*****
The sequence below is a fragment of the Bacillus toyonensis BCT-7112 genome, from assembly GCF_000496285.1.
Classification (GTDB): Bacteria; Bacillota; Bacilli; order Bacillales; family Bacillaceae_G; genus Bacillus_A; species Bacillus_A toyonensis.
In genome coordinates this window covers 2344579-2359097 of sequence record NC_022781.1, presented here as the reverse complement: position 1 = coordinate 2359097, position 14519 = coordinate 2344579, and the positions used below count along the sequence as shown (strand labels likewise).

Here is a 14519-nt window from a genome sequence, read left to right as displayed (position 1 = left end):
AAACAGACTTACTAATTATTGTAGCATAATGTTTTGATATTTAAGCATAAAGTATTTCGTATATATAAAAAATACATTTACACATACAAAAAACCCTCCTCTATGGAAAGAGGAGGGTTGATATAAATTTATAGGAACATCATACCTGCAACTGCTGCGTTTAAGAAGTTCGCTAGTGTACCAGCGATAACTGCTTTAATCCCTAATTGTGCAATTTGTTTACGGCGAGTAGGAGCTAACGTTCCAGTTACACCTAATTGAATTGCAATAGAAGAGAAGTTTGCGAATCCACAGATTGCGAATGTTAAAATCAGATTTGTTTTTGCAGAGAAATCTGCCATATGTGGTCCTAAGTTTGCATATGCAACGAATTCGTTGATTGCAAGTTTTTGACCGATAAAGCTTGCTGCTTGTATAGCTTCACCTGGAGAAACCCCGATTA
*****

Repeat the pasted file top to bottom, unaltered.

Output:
The sequence below is a fragment of the Bacillus toyonensis BCT-7112 genome, from assembly GCF_000496285.1.
Classification (GTDB): Bacteria; Bacillota; Bacilli; order Bacillales; family Bacillaceae_G; genus Bacillus_A; species Bacillus_A toyonensis.
In genome coordinates this window covers 2344579-2359097 of sequence record NC_022781.1, presented here as the reverse complement: position 1 = coordinate 2359097, position 14519 = coordinate 2344579, and the positions used below count along the sequence as shown (strand labels likewise).

Here is a 14519-nt window from a genome sequence, read left to right as displayed (position 1 = left end):
AAACAGACTTACTAATTATTGTAGCATAATGTTTTGATATTTAAGCATAAAGTATTTCGTATATATAAAAAATACATTTACACATACAAAAAACCCTCCTCTATGGAAAGAGGAGGGTTGATATAAATTTATAGGAACATCATACCTGCAACTGCTGCGTTTAAGAAGTTCGCTAGTGTACCAGCGATAACTGCTTTAATCCCTAATTGTGCAATTTGTTTACGGCGAGTAGGAGCTAACGTTCCAGTTACACCTAATTGAATTGCAATAGAAGAGAAGTTTGCGAATCCACAGATTGCGAATGTTAAAATCAGATTTGTTTTTGCAGAGAAATCTGCCATATGTGGTCCTAAGTTTGCATATGCAACGAATTCGTTGATTGCAAGTTTTTGACCGATAAAGCTTGCTGCTTGTATAGCTTCACCTGGAGAAACCCCGATTA